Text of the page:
An Interview with Isabelle Arnal

We recently spoke to Isabelle Arnal, of the Grenoble Institute of Neurosciences, about her paper, "Tau co-organizes dynamic microtubule and actin networks", and the motivations behind her work.

Elie, A. et al. (2015). Tau co-organizes dynamic microtubule and actin networks. Sci. Rep. 5, 09964

Q. What are you working on?

A. Our team focuses on the mechanisms by which neuronal proteins organize the cytoskeleton. We are particularly interested in effectors interacting with both microtubules and actin, two major elements of the neuronal cytoskeletons and whose interactions are crucial for the development and activity of neuronal cells. 

Q. What is the motivation for your research?

A. One of our main thematic is to understand at the molecular level how the neuronal effector tau regulates microtubule and actin properties. Tau is mainly expressed in the brain and is required for the normal functions of neurons. Tau deregulation, caused by its truncation and/or abnormal phosphorylation, is associated with neurodegenerative disorders such as Alzheimer’s disease. Tau is known for years to regulate microtubules, and has also been reported more recently to interact with actin. Thus tau represents a good candidate to mediate direct interactions between microtubules and actin. The motivation of our study, published in Scientific Reports in May 2015, was to investigate whether and how tau coordinates microtubules and actin.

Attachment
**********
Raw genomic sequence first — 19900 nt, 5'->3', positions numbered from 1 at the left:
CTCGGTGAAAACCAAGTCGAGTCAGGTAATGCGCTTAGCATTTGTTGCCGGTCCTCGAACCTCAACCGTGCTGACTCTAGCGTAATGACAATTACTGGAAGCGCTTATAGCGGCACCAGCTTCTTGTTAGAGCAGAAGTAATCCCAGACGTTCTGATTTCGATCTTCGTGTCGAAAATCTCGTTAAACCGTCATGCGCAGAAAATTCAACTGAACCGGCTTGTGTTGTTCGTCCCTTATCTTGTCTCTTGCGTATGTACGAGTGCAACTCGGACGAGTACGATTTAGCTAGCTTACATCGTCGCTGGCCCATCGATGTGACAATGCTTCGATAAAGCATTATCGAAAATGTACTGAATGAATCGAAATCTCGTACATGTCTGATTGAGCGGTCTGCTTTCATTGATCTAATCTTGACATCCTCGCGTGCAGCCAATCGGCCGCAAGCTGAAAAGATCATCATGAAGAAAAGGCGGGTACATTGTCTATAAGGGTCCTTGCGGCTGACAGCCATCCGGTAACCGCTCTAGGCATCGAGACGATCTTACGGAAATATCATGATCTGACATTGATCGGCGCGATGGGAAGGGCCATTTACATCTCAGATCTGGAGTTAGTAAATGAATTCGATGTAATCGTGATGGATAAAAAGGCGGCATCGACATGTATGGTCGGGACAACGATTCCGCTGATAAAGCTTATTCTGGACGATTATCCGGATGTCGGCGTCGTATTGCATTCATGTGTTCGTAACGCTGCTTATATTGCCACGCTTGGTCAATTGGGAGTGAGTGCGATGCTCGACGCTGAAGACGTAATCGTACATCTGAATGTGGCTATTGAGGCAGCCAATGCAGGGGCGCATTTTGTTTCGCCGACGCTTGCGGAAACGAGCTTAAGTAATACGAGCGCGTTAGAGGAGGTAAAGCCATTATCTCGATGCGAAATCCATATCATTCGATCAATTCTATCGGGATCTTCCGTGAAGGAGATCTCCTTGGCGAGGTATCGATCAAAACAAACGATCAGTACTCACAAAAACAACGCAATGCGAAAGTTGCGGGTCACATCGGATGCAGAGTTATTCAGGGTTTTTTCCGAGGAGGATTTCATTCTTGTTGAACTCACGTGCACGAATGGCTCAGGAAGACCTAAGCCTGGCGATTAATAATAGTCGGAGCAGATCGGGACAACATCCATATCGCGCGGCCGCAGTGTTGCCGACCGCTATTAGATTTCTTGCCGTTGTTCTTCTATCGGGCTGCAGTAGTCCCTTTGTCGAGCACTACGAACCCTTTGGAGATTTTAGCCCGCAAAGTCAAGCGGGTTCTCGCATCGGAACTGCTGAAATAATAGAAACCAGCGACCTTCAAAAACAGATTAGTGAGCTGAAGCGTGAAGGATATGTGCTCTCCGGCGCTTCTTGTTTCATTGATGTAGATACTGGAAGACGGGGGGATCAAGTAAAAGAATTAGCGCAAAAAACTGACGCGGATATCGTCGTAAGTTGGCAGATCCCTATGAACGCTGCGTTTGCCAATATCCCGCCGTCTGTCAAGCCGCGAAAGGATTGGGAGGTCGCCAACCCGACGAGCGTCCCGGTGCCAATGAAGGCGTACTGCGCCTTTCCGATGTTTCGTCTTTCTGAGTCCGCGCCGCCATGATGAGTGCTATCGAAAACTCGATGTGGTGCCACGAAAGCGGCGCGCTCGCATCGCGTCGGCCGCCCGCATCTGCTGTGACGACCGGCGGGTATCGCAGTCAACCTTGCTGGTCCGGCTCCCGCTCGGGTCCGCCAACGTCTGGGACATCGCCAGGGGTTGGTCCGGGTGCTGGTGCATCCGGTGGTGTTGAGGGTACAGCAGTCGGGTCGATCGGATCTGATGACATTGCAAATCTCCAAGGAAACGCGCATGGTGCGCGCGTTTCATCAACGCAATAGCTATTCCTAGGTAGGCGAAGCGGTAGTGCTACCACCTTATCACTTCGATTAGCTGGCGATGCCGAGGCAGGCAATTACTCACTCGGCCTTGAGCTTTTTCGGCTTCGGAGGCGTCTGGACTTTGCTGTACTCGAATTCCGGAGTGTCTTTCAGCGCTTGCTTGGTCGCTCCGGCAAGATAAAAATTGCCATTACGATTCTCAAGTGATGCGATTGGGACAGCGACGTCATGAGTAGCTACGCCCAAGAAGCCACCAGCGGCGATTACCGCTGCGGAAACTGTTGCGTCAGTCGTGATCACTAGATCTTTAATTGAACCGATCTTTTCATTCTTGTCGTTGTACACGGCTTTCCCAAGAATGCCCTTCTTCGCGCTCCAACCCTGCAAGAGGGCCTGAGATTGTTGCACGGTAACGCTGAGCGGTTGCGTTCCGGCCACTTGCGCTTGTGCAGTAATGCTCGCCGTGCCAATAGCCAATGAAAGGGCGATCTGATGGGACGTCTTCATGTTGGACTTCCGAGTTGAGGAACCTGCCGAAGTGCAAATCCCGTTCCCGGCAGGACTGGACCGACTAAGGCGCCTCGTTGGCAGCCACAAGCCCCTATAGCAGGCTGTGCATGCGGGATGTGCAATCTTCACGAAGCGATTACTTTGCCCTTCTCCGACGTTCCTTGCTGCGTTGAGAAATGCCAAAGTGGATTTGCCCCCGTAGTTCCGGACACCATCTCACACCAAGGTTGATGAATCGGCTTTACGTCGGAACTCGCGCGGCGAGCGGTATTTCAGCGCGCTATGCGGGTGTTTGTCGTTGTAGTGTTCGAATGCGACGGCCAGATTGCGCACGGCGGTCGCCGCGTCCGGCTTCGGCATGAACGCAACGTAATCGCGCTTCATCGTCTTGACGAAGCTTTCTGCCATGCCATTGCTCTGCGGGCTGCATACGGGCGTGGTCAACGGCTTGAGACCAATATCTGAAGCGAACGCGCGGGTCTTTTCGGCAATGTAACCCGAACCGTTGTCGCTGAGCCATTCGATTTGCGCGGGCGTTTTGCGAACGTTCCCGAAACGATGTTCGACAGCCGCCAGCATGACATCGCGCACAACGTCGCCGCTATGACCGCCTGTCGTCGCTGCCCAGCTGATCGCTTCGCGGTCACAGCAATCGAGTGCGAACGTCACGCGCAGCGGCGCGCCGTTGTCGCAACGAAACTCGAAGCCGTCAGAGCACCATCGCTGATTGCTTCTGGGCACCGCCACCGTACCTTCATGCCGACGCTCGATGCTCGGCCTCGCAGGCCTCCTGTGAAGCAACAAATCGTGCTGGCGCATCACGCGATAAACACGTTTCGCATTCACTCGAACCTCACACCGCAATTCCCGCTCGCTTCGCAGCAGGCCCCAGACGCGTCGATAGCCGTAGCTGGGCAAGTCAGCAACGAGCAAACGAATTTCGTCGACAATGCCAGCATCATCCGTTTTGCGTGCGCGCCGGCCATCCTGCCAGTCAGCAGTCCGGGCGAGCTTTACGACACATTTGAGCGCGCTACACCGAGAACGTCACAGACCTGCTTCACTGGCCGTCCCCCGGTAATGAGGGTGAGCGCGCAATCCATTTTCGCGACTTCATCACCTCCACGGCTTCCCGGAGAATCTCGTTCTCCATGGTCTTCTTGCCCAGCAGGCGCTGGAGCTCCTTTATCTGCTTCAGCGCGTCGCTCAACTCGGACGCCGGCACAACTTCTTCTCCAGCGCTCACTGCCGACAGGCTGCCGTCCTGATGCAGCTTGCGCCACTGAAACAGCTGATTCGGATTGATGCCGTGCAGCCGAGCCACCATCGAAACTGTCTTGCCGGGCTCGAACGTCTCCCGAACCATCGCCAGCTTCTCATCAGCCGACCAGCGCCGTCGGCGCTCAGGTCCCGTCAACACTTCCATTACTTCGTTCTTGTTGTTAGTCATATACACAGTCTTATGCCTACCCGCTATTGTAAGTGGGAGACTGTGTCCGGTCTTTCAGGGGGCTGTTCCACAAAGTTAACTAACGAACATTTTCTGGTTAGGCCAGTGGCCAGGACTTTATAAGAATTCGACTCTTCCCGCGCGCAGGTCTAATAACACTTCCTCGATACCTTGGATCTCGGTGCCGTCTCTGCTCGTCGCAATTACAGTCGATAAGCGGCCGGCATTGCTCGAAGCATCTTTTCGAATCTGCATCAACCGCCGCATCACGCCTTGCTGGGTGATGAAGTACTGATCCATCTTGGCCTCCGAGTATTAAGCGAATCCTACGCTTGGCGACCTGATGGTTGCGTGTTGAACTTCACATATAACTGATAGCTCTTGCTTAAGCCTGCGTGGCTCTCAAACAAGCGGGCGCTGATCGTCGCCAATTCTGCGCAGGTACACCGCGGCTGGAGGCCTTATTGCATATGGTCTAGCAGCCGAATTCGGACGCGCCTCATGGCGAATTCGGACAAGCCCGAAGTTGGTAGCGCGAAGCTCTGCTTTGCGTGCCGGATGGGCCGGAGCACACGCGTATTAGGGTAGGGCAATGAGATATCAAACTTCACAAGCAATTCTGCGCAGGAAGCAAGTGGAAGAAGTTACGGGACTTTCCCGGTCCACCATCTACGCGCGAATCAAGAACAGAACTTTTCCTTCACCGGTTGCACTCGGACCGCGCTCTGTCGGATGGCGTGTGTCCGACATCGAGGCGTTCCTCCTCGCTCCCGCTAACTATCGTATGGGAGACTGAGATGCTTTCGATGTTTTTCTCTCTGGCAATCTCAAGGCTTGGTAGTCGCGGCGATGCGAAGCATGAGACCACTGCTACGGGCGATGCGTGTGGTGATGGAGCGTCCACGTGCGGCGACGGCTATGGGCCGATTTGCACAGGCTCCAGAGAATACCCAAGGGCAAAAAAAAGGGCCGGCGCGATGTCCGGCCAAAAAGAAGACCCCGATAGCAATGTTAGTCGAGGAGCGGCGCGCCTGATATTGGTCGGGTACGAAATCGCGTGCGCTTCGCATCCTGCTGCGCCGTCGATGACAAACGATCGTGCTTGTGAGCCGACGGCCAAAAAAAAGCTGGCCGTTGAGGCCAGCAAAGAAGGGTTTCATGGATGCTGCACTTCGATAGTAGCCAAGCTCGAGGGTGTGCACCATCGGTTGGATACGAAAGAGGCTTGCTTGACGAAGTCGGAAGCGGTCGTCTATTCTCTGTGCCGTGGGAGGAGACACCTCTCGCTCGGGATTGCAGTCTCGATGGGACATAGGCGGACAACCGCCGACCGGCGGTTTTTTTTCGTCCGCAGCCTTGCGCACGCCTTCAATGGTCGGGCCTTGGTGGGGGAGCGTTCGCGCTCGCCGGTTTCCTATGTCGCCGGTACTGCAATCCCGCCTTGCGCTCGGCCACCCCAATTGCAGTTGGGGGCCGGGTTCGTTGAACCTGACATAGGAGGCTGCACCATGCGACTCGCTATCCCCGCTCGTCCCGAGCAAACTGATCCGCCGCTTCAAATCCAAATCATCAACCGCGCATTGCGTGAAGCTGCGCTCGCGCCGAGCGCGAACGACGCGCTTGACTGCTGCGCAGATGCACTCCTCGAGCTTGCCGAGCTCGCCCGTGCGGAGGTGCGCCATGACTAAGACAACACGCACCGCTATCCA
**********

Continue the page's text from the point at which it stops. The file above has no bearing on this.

Q. Why did you need the Linkam MC60 controller?

A. For this study, we reconstitute cytoskeleton properties in cell-free systems using purified proteins. Cytoskeleton dynamics and organization are visualized by live-TIRF (Total Internal Reflection Fluorescence) microscopy. These experiments require a tight control of the temperature on the microscope stage since the polymerisation of microtubules and actin is temperature-dependent. We usually work at 32°C. 

Q. What is gained from the results?

A. We identified tau as a direct linker between microtubules and actin, and we proposed a molecular mechanism explaining how tau connects the two cytoskeletal polymers. Besides, our in vitro assay represents an original system to visualize the concomitant polymerisation of both microtubules and actin. 

Q. What are your future plans?

A. We plan to investigate how altered forms of tau (as found in Alzheimer’s disease) modify the properties of microtubules and actin.